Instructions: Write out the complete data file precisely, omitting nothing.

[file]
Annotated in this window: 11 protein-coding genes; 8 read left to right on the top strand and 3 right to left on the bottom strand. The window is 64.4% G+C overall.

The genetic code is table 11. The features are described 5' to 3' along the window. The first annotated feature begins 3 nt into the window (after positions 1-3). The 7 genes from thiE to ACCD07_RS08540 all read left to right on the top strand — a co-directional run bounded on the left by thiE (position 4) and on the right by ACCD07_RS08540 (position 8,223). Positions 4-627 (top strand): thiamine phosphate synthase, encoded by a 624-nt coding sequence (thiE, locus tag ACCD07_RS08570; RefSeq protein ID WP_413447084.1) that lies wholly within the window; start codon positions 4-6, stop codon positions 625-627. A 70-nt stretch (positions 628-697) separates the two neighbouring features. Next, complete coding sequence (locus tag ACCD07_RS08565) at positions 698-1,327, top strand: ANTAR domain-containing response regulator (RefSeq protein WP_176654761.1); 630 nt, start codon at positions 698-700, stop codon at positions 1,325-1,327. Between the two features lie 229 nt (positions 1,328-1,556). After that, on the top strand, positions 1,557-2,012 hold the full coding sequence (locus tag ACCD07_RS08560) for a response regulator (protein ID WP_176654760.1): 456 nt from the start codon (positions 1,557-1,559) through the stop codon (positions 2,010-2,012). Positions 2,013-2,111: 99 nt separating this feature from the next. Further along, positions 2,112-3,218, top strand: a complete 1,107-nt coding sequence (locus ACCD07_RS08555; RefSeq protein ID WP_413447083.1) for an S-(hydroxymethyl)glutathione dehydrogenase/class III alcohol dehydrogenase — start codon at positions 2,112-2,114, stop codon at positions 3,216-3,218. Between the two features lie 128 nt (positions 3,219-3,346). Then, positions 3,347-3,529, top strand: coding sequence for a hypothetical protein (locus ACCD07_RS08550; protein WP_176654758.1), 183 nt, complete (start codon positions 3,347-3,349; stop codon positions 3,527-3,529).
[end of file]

Annotated in this window: 11 protein-coding genes; 8 read left to right on the top strand and 3 right to left on the bottom strand. The window is 64.4% G+C overall.

The genetic code is table 11. The features are described 5' to 3' along the window. The first annotated feature begins 3 nt into the window (after positions 1-3). The 7 genes from thiE to ACCD07_RS08540 all read left to right on the top strand — a co-directional run bounded on the left by thiE (position 4) and on the right by ACCD07_RS08540 (position 8,223). Positions 4-627 (top strand): thiamine phosphate synthase, encoded by a 624-nt coding sequence (thiE, locus tag ACCD07_RS08570; RefSeq protein ID WP_413447084.1) that lies wholly within the window; start codon positions 4-6, stop codon positions 625-627. A 70-nt stretch (positions 628-697) separates the two neighbouring features. Next, complete coding sequence (locus tag ACCD07_RS08565) at positions 698-1,327, top strand: ANTAR domain-containing response regulator (RefSeq protein WP_176654761.1); 630 nt, start codon at positions 698-700, stop codon at positions 1,325-1,327. Between the two features lie 229 nt (positions 1,328-1,556). After that, on the top strand, positions 1,557-2,012 hold the full coding sequence (locus tag ACCD07_RS08560) for a response regulator (protein ID WP_176654760.1): 456 nt from the start codon (positions 1,557-1,559) through the stop codon (positions 2,010-2,012). Positions 2,013-2,111: 99 nt separating this feature from the next. Further along, positions 2,112-3,218, top strand: a complete 1,107-nt coding sequence (locus ACCD07_RS08555; RefSeq protein ID WP_413447083.1) for an S-(hydroxymethyl)glutathione dehydrogenase/class III alcohol dehydrogenase — start codon at positions 2,112-2,114, stop codon at positions 3,216-3,218. Between the two features lie 128 nt (positions 3,219-3,346). Then, positions 3,347-3,529, top strand: coding sequence for a hypothetical protein (locus ACCD07_RS08550; protein WP_176654758.1), 183 nt, complete (start codon positions 3,347-3,349; stop codon positions 3,527-3,529).